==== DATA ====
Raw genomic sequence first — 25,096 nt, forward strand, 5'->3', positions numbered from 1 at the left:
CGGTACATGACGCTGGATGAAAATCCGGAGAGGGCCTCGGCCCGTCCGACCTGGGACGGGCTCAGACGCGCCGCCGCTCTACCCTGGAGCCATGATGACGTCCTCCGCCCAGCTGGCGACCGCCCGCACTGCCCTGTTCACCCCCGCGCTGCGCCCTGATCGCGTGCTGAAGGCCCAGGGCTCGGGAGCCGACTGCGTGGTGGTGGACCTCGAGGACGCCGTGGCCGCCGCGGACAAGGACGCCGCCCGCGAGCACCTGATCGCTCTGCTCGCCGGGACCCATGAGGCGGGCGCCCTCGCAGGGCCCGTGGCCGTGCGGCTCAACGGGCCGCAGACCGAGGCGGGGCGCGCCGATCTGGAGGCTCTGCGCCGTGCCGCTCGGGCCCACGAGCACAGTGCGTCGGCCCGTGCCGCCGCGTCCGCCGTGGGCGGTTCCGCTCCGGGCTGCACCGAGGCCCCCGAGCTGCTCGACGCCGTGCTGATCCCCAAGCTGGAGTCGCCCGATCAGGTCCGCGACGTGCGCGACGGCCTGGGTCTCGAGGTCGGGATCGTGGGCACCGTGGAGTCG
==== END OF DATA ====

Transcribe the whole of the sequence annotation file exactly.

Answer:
Raw genomic sequence first — 25,096 nt, forward strand, 5'->3', positions numbered from 1 at the left:
CGGTACATGACGCTGGATGAAAATCCGGAGAGGGCCTCGGCCCGTCCGACCTGGGACGGGCTCAGACGCGCCGCCGCTCTACCCTGGAGCCATGATGACGTCCTCCGCCCAGCTGGCGACCGCCCGCACTGCCCTGTTCACCCCCGCGCTGCGCCCTGATCGCGTGCTGAAGGCCCAGGGCTCGGGAGCCGACTGCGTGGTGGTGGACCTCGAGGACGCCGTGGCCGCCGCGGACAAGGACGCCGCCCGCGAGCACCTGATCGCTCTGCTCGCCGGGACCCATGAGGCGGGCGCCCTCGCAGGGCCCGTGGCCGTGCGGCTCAACGGGCCGCAGACCGAGGCGGGGCGCGCCGATCTGGAGGCTCTGCGCCGTGCCGCTCGGGCCCACGAGCACAGTGCGTCGGCCCGTGCCGCCGCGTCCGCCGTGGGCGGTTCCGCTCCGGGCTGCACCGAGGCCCCCGAGCTGCTCGACGCCGTGCTGATCCCCAAGCTGGAGTCGCCCGATCAGGTCCGCGACGTGCGCGACGGCCTGGGTCTCGAGGTCGGGATCGTGGGCACCGTGGAGTCG